Kudos to Team 5: who would have thought that we would receive not one, but two unexpected balance changes at the end of a Standard rotation? To be fair, the first one was mostly surprising due to the fact it was announced less than 24 hours before going live – but this one is truly a shocker. Never have we received a double set of nerfs inside on expansion cycle, and such aggressive targeting of Classic cards so close to a rotation is also a very thought-provoking (and controversial) move by the Hearthstone developers.
Another One Bites the Dust
Apparently, the December card nerfs were just not good enough: five more are going to take a hit to their power level with this update, four of which are from the evergreen set. Apart from Emerald Spellstone’s price increase – intended to make the card less viable as a tempo option in Wild –, the stated goal is the same for all of these changes: to make them less of an auto-include going forward. Your mileage may vary about whether this description actually applies to all of them…
The headline adjustment has to be the one made to Cold Blood: costing two mana, it is now a strictly worse Eviscerate, also impossible to include in Odd decks. While the change may make sense if you consider the current constraints in Standard, an important teaching opportunity (and deckbuilding conundrum) was lost: putting the two cards side by side, it was clear that the reason Eviscerate cost twice as much was that it was balanced out by the requirement to stick a minion on the board. Of course, that didn’t actually come into play very often thanks to the Charge keyword, but now Cold Blood is only worth including for redundancy reasons, making things just a little less interesting.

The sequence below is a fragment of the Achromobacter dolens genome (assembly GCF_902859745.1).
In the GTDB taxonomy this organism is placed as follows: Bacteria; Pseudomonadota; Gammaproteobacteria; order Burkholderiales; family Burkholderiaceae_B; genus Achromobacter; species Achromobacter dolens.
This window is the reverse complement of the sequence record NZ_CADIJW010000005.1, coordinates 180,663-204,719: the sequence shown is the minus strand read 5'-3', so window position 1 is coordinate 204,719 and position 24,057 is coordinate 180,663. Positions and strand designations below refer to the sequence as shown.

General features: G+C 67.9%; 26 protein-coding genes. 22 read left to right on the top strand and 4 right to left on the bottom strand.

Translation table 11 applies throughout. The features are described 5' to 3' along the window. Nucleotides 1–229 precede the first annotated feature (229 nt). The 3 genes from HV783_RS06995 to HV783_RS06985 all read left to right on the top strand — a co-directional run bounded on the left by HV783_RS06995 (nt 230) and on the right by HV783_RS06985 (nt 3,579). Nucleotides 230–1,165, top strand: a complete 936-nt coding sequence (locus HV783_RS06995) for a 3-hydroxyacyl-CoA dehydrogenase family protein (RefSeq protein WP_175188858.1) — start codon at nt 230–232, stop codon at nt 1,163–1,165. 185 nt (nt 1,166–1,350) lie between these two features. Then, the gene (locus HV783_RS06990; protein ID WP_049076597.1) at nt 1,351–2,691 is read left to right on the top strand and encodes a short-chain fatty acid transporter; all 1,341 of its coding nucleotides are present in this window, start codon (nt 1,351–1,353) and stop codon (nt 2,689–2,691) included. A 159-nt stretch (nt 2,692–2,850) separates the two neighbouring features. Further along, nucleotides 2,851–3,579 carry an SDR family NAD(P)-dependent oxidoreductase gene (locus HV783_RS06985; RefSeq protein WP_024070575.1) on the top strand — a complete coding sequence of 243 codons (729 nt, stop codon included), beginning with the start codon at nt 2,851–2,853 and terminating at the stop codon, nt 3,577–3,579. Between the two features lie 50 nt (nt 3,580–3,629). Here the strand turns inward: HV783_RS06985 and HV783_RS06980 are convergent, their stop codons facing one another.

The change to Flametongue Totem is yet another one of those baffling adjustments to Shaman. The class is already struggling, had to suffer through a nerf to its core hard removal option, its only viable Standard deck was butchered and now its aggressive, token-based approach – not even very effective in the current environment – was forced to take a hit. It’s tough to figure out an explanation as to why this is the class that’s targeted so heavily. The last – and only – time Shaman was a problem was during the early parts of the Year of the Kraken. Aggro Shaman was very strong during the WotOG days – and eventually got hit by nerfs to Rockbiter Weapon and Tuskarr Totemic – but the class’ true rise to dominance came during One Night in Karazhan thanks to its busted Midrange archetype. Not only did that deck get away without a nerf, but even the MSoG days only saw an adjustment to Spirit Claws, a non-evergreen card. These latest changes feel incredibly weird and unwarranted knowing the class’ history.
The nerf to Equality highlights a key problem introduced by Baku the Mooneater and Genn Greymane: in many cases, simply bumping up a card’s cost by one mana is no longer a viable option to change it. A three-mana version of this spell would be an auto-include in Odd Paladin for the rest of time. However, it’s worth mentioning that the card really wasn’t an omnipresent tool in Paladin decks before: most aggressive decks opted against running it due to the prevalence of cheap Silence options or a lack of reliable ways to deliver that one point of damage required.